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Cigarettes, Survival: The Ultimate Juxtaposition

PUBLICITY RELEASE
FOR RELEASE MON MAY 23 TO SUN MAY 29

CIGARETTES FOR SURVIVAL : THE ULTIMATE JUXTAPOSITION

Behind the clean facades of the main streets of Manila, a young couple dwell in the maze-like squalor that is the slums of the Philippines. In an environment where theft and extortion are a means of survival exist a young family trying to make a buck in one of the most despairing ghettoes in the world. Meet CELSO AND CORA – the ‘stars’ of the award-winning Sunday Feature this Sunday May 29 at 9.00 PM.

In this important film taken from fragments over three months’ in the family’s lives, Celso and Cora make a living selling cigarettes at night outside a downtown hotel in defiance of city regulations. The film begins with Cora’s attempt to find a new room for the family after they have been evicted from their previous home. Later, Celso and Cora face a crisis in their own relationships, aggravated by the stresses of their daily life.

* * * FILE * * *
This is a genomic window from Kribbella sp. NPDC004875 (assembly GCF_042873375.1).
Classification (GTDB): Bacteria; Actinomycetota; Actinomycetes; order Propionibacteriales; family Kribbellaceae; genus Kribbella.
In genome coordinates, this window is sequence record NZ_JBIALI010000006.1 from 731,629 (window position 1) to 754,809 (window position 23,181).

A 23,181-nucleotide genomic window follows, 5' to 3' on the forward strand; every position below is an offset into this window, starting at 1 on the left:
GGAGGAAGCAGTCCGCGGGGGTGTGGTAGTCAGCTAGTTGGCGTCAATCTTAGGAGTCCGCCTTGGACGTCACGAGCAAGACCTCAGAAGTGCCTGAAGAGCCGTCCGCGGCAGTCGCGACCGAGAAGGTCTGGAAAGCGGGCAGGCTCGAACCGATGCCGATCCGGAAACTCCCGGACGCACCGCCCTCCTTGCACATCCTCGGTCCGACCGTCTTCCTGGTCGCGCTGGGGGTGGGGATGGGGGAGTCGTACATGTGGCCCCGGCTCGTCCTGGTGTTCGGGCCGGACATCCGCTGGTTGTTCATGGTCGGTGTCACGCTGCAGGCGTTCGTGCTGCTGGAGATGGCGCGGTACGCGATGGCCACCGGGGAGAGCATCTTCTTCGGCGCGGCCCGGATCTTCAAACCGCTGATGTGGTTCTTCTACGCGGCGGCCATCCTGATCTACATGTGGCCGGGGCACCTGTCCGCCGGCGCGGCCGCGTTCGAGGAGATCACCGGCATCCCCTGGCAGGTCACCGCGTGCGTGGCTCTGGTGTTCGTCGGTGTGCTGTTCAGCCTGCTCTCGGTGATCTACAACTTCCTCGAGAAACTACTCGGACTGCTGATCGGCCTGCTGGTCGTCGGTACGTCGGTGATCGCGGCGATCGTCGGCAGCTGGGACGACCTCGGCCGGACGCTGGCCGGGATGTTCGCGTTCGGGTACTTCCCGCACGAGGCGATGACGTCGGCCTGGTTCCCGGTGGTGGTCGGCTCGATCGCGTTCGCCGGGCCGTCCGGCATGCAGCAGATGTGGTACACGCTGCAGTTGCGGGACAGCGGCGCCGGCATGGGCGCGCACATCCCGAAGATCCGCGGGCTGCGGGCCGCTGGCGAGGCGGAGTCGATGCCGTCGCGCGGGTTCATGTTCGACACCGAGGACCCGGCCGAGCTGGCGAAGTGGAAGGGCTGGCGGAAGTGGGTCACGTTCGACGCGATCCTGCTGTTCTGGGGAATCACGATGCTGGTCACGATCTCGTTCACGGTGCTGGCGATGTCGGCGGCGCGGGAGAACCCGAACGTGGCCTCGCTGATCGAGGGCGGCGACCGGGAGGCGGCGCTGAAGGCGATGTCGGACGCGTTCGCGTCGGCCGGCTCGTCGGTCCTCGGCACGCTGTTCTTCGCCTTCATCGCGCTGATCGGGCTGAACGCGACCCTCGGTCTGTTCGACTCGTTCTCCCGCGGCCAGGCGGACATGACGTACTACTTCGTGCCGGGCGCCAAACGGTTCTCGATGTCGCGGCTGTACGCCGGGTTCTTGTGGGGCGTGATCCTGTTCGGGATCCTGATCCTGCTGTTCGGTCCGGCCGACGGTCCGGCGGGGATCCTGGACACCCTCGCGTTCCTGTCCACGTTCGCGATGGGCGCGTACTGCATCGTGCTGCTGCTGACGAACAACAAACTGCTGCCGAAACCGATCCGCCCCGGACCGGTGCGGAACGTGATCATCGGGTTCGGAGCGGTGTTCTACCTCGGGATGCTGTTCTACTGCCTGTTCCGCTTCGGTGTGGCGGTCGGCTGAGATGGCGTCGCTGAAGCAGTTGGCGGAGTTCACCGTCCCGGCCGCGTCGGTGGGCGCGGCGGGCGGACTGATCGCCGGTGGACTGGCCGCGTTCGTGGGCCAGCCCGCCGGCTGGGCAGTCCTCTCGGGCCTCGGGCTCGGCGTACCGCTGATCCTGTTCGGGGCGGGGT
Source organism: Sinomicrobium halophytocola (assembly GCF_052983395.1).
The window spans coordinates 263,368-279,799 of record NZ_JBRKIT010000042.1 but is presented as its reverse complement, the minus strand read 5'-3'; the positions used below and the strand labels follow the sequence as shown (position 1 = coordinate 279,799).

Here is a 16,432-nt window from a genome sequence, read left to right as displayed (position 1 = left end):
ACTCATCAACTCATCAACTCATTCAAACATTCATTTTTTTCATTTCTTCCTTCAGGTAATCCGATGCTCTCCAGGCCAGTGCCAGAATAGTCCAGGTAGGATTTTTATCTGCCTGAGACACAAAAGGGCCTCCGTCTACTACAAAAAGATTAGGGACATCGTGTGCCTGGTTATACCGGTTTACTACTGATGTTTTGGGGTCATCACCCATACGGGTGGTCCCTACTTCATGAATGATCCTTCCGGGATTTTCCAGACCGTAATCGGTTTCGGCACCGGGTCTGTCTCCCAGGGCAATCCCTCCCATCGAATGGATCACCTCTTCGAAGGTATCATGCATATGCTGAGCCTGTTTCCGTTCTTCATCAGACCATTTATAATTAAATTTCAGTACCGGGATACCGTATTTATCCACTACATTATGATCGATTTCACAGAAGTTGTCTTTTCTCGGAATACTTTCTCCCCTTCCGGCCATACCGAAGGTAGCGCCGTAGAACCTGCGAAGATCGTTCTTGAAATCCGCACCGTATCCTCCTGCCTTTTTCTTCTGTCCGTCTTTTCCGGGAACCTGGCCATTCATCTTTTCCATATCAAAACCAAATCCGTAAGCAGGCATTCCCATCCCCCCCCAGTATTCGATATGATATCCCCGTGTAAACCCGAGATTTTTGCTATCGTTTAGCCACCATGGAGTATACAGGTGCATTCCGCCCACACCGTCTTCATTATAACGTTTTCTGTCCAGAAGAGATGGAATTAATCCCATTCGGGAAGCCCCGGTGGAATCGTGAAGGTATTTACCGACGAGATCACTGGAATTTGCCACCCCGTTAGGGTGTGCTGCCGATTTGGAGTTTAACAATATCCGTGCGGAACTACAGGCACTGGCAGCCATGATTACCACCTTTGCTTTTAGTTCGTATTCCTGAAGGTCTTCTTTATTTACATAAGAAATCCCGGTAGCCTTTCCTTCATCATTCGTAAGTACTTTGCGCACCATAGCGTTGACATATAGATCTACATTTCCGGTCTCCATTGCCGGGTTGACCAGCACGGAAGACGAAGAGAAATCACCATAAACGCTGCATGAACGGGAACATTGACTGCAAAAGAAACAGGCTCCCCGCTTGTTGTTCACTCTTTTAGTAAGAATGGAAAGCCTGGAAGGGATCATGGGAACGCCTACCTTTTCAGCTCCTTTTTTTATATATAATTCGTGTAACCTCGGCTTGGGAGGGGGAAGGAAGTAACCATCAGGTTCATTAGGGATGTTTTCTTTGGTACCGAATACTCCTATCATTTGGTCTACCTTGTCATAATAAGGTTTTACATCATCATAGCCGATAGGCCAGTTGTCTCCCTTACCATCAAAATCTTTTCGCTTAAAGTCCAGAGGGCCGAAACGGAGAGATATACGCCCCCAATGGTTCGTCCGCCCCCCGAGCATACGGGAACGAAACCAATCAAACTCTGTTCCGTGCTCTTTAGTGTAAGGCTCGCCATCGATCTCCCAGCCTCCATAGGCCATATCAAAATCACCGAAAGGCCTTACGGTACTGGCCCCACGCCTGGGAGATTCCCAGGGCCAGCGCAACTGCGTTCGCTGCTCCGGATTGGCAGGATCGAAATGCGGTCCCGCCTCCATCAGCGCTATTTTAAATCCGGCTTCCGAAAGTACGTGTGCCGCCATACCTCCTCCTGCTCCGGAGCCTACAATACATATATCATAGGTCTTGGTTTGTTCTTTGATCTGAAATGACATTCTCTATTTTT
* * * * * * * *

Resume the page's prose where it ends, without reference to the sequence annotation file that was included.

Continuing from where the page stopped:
The film picked up the Grand Prize Winner award at the London Film Festival (1983), the Best Feature Documentary at the Chicago Film Festival (1983) and Biennial Film Prize Winner award at the Royal Anthropological Institute (1984) for its potency.

But, rather than being a report on poverty, this is a universal story of individuals experiencing everyday events with a mixture of courage, humour, irritation and weariness.

Australian independent film maker Gary Kildea spent several months living and filming in Celso and Cora’s neighbourhood. Throughout the film, there is a remarkable sense of trust and familiarity and the resulting work is both personal and observational, presenting an aspect of Filipino life rarely treated in depth by the western media.

Kildea’s previous films include one of the acknowledged classics of ethnographic cinema Trobriand Cricket (1974) and he has also worked for many years in Papua New Guinea contributing to numerous documentary projects.

During the film, viewers are treated to a first hand view through the ‘eyes’ of the camera as the couple struggle with a son with pneumonia and a daughter with a continual cough. As they spat over Cora’s mother, looking after the children and ‘work issues’, the couple’s domestic life seems queerly familiar. Except, as Celso says, they aren’t : “That’s how it is with the life of the poor. It’s not equal.”

A political and emotional statement, CELSO AND CORA screens on Maori Television on Sunday May 29 at 9.00 PM.


Ends

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